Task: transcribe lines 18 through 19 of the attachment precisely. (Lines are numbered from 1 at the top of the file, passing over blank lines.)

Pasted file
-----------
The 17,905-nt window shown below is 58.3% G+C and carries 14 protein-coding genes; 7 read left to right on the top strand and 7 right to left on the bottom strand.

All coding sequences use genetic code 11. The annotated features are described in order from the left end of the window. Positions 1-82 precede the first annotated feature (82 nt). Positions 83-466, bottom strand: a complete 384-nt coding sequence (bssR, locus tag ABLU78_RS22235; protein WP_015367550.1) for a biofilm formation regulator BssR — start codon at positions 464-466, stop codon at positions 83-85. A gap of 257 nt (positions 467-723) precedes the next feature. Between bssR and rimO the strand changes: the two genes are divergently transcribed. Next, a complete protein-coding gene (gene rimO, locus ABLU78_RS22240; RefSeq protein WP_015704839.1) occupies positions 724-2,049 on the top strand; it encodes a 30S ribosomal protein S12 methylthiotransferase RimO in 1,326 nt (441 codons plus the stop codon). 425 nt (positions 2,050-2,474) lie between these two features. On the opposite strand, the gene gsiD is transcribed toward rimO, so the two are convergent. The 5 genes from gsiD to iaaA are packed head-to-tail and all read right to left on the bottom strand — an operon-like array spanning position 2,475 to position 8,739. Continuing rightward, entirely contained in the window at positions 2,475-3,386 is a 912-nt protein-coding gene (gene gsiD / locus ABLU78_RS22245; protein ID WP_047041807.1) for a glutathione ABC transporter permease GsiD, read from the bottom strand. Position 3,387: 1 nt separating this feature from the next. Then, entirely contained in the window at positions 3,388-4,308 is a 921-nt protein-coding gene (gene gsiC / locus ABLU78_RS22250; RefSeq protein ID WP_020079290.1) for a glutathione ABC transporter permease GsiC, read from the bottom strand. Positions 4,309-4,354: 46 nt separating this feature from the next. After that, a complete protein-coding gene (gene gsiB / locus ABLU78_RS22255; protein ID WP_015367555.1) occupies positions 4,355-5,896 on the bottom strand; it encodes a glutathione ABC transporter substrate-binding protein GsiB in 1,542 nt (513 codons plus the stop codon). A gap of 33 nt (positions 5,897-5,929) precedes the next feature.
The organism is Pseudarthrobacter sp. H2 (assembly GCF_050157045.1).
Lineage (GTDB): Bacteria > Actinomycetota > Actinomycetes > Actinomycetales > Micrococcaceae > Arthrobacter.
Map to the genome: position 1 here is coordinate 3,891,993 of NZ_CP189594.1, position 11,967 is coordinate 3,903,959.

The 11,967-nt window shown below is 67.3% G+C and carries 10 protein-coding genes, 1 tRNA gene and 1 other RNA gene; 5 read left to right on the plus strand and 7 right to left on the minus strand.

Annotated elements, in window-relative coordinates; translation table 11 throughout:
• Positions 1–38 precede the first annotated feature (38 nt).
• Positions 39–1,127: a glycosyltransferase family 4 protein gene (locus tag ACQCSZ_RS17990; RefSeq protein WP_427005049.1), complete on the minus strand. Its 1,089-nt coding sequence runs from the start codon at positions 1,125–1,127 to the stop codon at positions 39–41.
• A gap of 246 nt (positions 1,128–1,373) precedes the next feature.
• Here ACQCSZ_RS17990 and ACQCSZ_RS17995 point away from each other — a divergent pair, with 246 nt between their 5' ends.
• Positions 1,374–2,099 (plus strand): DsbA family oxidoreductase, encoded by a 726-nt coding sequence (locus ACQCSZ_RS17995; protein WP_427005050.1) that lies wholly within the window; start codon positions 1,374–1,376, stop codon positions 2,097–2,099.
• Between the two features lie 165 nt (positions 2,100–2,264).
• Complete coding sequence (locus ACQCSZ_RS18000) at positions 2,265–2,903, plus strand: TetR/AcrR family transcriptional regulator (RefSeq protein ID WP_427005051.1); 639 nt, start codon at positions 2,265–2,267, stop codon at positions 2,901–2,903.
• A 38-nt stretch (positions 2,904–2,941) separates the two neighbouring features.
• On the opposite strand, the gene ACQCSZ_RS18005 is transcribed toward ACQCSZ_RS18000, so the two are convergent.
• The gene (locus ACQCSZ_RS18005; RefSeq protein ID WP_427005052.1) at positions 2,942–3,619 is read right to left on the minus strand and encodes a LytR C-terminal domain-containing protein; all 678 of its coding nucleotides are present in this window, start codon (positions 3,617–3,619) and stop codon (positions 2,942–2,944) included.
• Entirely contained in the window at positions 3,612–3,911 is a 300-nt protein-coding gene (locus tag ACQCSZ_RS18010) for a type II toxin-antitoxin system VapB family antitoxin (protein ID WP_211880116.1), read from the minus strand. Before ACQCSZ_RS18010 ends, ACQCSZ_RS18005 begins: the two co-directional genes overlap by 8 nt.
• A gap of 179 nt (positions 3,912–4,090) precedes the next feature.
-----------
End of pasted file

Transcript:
• Entirely contained in the window at positions 3,612–3,911 is a 300-nt protein-coding gene (locus tag ACQCSZ_RS18010) for a type II toxin-antitoxin system VapB family antitoxin (protein ID WP_211880116.1), read from the minus strand. Before ACQCSZ_RS18010 ends, ACQCSZ_RS18005 begins: the two co-directional genes overlap by 8 nt.
• A gap of 179 nt (positions 3,912–4,090) precedes the next feature.